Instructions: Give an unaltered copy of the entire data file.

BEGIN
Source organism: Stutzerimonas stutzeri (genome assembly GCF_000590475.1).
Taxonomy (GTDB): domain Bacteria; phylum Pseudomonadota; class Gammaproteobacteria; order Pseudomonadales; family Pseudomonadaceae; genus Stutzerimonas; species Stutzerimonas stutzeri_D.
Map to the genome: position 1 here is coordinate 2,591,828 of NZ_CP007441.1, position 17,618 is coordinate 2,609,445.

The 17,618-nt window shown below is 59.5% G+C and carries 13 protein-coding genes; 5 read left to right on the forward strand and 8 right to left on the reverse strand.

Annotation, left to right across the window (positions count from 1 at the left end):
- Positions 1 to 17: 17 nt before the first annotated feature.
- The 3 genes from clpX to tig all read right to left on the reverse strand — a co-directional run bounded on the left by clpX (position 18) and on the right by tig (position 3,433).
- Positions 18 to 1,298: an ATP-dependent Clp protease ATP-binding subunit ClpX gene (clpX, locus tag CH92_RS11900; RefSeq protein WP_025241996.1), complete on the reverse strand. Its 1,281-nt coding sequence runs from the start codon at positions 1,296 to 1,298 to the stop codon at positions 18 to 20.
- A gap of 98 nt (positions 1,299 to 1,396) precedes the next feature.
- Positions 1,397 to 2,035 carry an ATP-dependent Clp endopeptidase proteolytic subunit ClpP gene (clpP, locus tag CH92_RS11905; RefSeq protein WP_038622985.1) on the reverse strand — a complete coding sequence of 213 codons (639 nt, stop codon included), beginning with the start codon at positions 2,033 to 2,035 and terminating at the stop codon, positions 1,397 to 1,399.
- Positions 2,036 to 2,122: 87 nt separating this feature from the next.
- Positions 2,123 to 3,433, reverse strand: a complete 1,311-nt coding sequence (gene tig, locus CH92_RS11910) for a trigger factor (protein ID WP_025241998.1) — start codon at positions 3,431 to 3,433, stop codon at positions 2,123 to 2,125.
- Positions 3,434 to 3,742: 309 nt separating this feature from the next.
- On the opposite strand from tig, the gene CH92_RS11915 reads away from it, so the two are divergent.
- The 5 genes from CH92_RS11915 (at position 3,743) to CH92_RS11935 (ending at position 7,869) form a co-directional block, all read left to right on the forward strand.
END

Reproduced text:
Source organism: Stutzerimonas stutzeri (genome assembly GCF_000590475.1).
Taxonomy (GTDB): domain Bacteria; phylum Pseudomonadota; class Gammaproteobacteria; order Pseudomonadales; family Pseudomonadaceae; genus Stutzerimonas; species Stutzerimonas stutzeri_D.
Map to the genome: position 1 here is coordinate 2,591,828 of NZ_CP007441.1, position 17,618 is coordinate 2,609,445.

The 17,618-nt window shown below is 59.5% G+C and carries 13 protein-coding genes; 5 read left to right on the forward strand and 8 right to left on the reverse strand.

Annotation, left to right across the window (positions count from 1 at the left end):
- Positions 1 to 17: 17 nt before the first annotated feature.
- The 3 genes from clpX to tig all read right to left on the reverse strand — a co-directional run bounded on the left by clpX (position 18) and on the right by tig (position 3,433).
- Positions 18 to 1,298: an ATP-dependent Clp protease ATP-binding subunit ClpX gene (clpX, locus tag CH92_RS11900; RefSeq protein WP_025241996.1), complete on the reverse strand. Its 1,281-nt coding sequence runs from the start codon at positions 1,296 to 1,298 to the stop codon at positions 18 to 20.
- A gap of 98 nt (positions 1,299 to 1,396) precedes the next feature.
- Positions 1,397 to 2,035 carry an ATP-dependent Clp endopeptidase proteolytic subunit ClpP gene (clpP, locus tag CH92_RS11905; RefSeq protein WP_038622985.1) on the reverse strand — a complete coding sequence of 213 codons (639 nt, stop codon included), beginning with the start codon at positions 2,033 to 2,035 and terminating at the stop codon, positions 1,397 to 1,399.
- Positions 2,036 to 2,122: 87 nt separating this feature from the next.
- Positions 2,123 to 3,433, reverse strand: a complete 1,311-nt coding sequence (gene tig, locus CH92_RS11910) for a trigger factor (protein ID WP_025241998.1) — start codon at positions 3,431 to 3,433, stop codon at positions 2,123 to 2,125.
- Positions 3,434 to 3,742: 309 nt separating this feature from the next.
- On the opposite strand from tig, the gene CH92_RS11915 reads away from it, so the two are divergent.
- The 5 genes from CH92_RS11915 (at position 3,743) to CH92_RS11935 (ending at position 7,869) form a co-directional block, all read left to right on the forward strand.